Would you put whiskey in your kid's cereal? Then don't let them ingest artificial colors

Let’s say- hypothetically- that you’re at the grocery store with your 5 year old, and they’re running through the aisles and throwing tantrums. Or, maybe the teacher calls because your child has been unfocused and not “staying on task.” Now, assume that a friend- or the teacher- inquires about the behavior and asks “what did your child eat today?” Offended? If you’re from the United States, the answer is most-likely yes.

http://www.goout365.com/cereal-milk-punch-charming/?age-verified=d3cd1360e5We can debate the “right” age for kids to get a phone.

We can discuss the affects of television/gaming violence on kids.

But, yet, the topic of how diet affects behavior often results in argument.

I’m glad, though, that years ago I listened instead of getting offended.

My kids grew up the youngest in a group of “backyard friends.” There were daily games of baseball, 500, and various made up relays. Though my son was the youngest, he held his own keeping up with the 8-9 year olds.

One afternoon my neighbor and I were watching the kids play and witnessed my son become a kid we’ve never seen: aggressive, destructive…completely out of control. I was horrified and baffled. What the hell happened to my kid.

hawaiian-punchGranted he’d had his share of tantrums, but this was a level I’d never seen (or wanted to see again).  Turns out, a fun afternoon with grandma and grandpa had led to his first can of Hawaiian Punch.

The next day, my neighbor asked if I had ever read about the side effects of artificial colors.

Not really. I mean, we ate pretty healthy. As far as I was concerned I really only used “artificial colors” a few times a year making frosting.

And then I googled artificial colors.

At the time (about 10 years ago), Red #40, Yellow #5, and Blue #2 showed links to aggression, mood swings, hyperactivity, and lack of concentration.  Yikes. But, really, I didn’t keep red pop in the house, and we didn’t eat much candy, how big of a deal could it be? So I checked my kitchen.

Holy shit. They were in everything: yogurt, ketchup, cereal, mustard, salad dressing, relish, ice cream, even our toothpaste. What?!!

Thus began a huge shift in our home. Artificial colors (red #40 especially) were no longer coming into my kitchen.

http://www.precisionnutrition.com/all-about-food-additivesTwo little ones asking for their “favorite” cereals at the store wasn’t always fun, so I put them to work reading the labels- “sure, you can get that cereal/ice cream/yogurt…as long as it doesn’t say #40, #5, or #2 in the ingredients.”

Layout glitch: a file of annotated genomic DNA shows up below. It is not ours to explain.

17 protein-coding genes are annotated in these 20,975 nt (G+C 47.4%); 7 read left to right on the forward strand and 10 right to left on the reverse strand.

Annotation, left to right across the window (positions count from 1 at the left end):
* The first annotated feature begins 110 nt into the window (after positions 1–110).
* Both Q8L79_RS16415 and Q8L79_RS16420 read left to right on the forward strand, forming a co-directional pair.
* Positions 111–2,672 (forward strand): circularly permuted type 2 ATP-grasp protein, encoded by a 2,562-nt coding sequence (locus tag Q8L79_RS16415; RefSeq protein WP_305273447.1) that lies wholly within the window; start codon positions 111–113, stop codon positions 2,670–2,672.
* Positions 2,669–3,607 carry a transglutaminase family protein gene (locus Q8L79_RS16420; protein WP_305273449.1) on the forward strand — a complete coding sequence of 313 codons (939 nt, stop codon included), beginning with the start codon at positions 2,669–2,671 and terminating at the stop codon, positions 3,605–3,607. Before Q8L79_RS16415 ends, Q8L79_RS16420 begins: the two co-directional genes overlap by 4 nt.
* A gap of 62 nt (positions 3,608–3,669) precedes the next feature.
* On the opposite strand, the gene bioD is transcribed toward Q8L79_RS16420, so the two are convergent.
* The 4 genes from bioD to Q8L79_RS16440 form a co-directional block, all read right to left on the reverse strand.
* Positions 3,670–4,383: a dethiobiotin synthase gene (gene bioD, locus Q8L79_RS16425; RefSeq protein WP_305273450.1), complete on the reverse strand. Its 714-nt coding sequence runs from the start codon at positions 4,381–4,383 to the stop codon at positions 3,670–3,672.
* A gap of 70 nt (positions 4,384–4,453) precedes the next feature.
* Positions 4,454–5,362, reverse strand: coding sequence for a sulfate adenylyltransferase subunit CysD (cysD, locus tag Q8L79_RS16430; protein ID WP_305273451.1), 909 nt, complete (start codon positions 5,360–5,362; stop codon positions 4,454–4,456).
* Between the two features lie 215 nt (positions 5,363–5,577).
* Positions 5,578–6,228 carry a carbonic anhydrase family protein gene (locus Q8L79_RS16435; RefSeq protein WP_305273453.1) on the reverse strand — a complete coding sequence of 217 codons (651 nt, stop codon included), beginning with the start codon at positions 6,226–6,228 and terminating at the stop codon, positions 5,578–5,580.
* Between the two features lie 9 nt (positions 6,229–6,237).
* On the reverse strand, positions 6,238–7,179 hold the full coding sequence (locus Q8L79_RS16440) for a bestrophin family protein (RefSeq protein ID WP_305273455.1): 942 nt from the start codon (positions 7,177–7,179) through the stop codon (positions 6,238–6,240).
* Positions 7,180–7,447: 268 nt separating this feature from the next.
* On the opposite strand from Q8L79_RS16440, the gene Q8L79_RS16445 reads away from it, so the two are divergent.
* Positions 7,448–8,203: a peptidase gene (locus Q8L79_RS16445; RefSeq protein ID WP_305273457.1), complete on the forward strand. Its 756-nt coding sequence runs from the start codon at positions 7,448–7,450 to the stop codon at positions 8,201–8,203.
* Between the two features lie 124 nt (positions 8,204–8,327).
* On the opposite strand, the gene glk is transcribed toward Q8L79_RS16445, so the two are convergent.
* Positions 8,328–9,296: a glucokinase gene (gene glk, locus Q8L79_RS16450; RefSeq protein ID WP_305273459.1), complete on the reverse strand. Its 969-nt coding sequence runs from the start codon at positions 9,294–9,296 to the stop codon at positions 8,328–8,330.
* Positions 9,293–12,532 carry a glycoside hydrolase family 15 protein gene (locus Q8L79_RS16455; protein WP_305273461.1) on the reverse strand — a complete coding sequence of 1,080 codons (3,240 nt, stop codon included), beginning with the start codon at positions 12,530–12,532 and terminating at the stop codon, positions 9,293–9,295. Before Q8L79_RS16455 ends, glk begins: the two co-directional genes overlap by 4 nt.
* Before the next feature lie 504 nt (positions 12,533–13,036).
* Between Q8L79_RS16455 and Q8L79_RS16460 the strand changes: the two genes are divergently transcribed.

A decade later I’m still fascinated, and still researching, the affects of diet on behavior and health. Sadly, today even more products contain artificial colors: from breads to snacks to beverages to the fish counter- virtually every aisle. Ironically, artificial colors are usually absent from the same products overseas.

As parents we want to believe we’re always doing what’s best for our kids. How dare someone question their diet- food is a basic necessity. If we aren’t getting that right, what the hell else are we doing wrong? But, I think we’re offended at the wrong thing.

Questioning how one’s diet affects behavior isn’t offensive, the fact that companies put this crap in anyone’s food (especially food targeted to kids) is offensive.

Artificial Colors have been linked to ADD, cognitive disorders, hyperactivity, hives, allergies, eczema, behavioral disorders, and cancer.

How can this be? The FDA says they’re safe, right?

In “Chemicals and Health” through John Hopkins University, they stressed Dose Determines Toxicity.

Forget artificial colors for a minute and lets think about alcohol (wahoo!).

http://www.precisionnutrition.com/all-about-food-additivesI enjoy a little whiskey now and then. While every alcohol has a “standard” portion size, 1.5 oz is a typical pour.

As some of us know (cough cough), on any given day we may be more- or less- tolerant of our alcohol based on how much we’ve eaten, slept, the temperature outside…any number of variables. Certainly our age, weight, and build all play a role too.

1.5 oz of whiskey probably won’t affect me dramatically, and I’d still be in the legal limits to drive. But…

let’s put that “standard” serving in my morning cereal…and mid-morning yogurt…maybe the condiments on my sandwich…in my ice cream for dessert…and then my toothpaste too.

Dose determines toxicity.

Now imagine a 5 year old consuming the same.

While artificial colors may be “safe” in small doses, we aren’t subjected to “small doses” anymore. And, we have to question the affect of the larger doses we- and especially our kids- are exposed to daily.

Just as every adult doesn’t react the same to alcohol, every person doesn’t react the same to artificial colors. While they may not cause dramatic behavior changes, they certainly aren’t doing our body any favors.

And, what if behavior, allergies, or skin conditions could be eliminated by avoiding artificial colors. Should we really be offended by the suggestion? While the number of products with artificial colors has grown, so has the number without.  These alternate products generally cost the same, and it just takes a quick second to check the label.

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alcohol portion photo credit

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